Thursday, November 4, 2010
Here is a daguerreotype image of the Reverend William Watson, young and roguish, with his cheeks faintly colorized by the photographer's brush. He is my great-great-great grandfather, father of the Samantha look-alike (Mary Watson Mahaffy) pictured below, born in Northiam England in November of 1823, died in Ilion, New York in 1898. I've always considered the horde of loot he left his descendants to be my prime material -- he left scores of sermons, diaries, letters, pictures, books, and personal effects to the family. We have his false teeth. We have his flute, his worthless mining stock certificates, his speech on abolition, his diary from the voyage to America in 1851. We have his wooden crate full of serious works of history and Bible scholarship -- it has sat in the Brick House relatively undisturbed for more than a hundred years. It makes a good nightstand in the tiny bedroom my grandpa dubbed "The Watson Wing."
My parents made some serious headway into the material when my dad had the cockamamie idea of trying to earn an M.A. in American Studies from the University of Texas in the mid-seventies. He started a thesis on Grandpa Watson. He discovered many of the Watson papers in the attic of the Brick House, where my great-grandmother was using Grandpa Watson's trunk as a step up into the crawl space. He and my mom visited Grandpa Watson's grave in Ilion, and found his old parish across the pond in Northiam, which had been converted to a kitchen boutique. My mom worked on sorting the papers and typing up some of the diaries in an early word processor (not compatible with modern data, unfortunately). Life intervened -- it was too much to finish an M.A. when there were two kids to raise. There was no time to keep up with Grandpa Watson, although Dad did make use of his sermons from time to time. One Sunday he dressed up as Grandpa Watson and delivered a hearty dose of Victorian Methodist fire-and-brimstone from the pulpit. (Dad is an Episcopalian, by the way -- a big departure, as Anglicanism was one of the things Grandpa Watson railed against. One letter he kept in his papers is a reprimand from another clergyman, chastising Grandpa Watson for using an invitation to give a funeral prayer at another church as a platform to criticize that church's lack of grounding in the Bible. I assume the offended clergyman was an Episcopalian.)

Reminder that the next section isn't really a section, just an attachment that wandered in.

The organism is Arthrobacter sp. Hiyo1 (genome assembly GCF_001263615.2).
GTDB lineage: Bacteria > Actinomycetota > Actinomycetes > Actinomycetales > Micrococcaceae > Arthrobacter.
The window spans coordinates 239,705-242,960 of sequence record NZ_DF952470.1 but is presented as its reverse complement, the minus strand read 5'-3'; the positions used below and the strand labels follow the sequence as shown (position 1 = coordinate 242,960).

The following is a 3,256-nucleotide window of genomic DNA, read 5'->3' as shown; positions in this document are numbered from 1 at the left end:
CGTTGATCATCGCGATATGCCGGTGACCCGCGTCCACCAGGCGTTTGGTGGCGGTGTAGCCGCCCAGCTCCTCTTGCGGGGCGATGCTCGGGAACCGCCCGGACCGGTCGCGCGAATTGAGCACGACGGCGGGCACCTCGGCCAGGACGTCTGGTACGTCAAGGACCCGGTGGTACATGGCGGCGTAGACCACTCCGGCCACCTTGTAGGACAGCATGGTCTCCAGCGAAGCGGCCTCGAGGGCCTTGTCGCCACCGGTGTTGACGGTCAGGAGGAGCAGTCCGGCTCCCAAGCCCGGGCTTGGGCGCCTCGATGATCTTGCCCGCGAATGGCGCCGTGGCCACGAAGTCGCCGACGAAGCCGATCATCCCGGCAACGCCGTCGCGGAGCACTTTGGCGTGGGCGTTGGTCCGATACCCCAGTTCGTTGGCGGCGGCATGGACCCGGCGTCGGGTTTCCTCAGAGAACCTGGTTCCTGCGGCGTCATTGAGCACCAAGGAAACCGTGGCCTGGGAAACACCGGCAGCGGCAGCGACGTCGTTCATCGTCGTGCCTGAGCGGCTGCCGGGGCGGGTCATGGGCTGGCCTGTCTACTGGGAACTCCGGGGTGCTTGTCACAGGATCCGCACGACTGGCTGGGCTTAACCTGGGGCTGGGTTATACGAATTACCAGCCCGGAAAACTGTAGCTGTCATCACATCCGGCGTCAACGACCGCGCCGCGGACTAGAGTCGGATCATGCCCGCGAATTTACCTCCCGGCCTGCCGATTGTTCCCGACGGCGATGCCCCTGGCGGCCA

I am safeguarding most of the papers in my study now, where mice are less likely to get at them then at the Brick House. Suddenly they are very relevant to all the things I am thinking and writing about. Temperance, that quixotic political movement that seemed so important then, is one topic Grandpa Watson can help me sort out. After the Civil War, when the country no longer needed him to speak out about the evils of slavery, Grandpa Watson turned his attention to the scourge of drink. He felt it his moral duty to get involved with temperance, and he struggled in his conscience with the references to wine in the Bible. He entered into correspondence with an old mentor in England on the subject of Biblical drinking, and his mentor dipped back into Biblical Greek and Hebrew to show that, in fact, when Jesus says wine, he probably does mean fermented grape juice.
This sermon, actually an address to the Methodist District Meeting at Fulton in 1871, does not show any doubt on the matter of temperance. It begins, "Drunkenness in the Scriptures is Classed with the grosser Crimes, and no one who is adicted to it can be fit for refined or elevated society -- or enjoy the favor of God in this Life -- or go to Heaven when they die."
Oh, the courage of conviction! I know I can use this.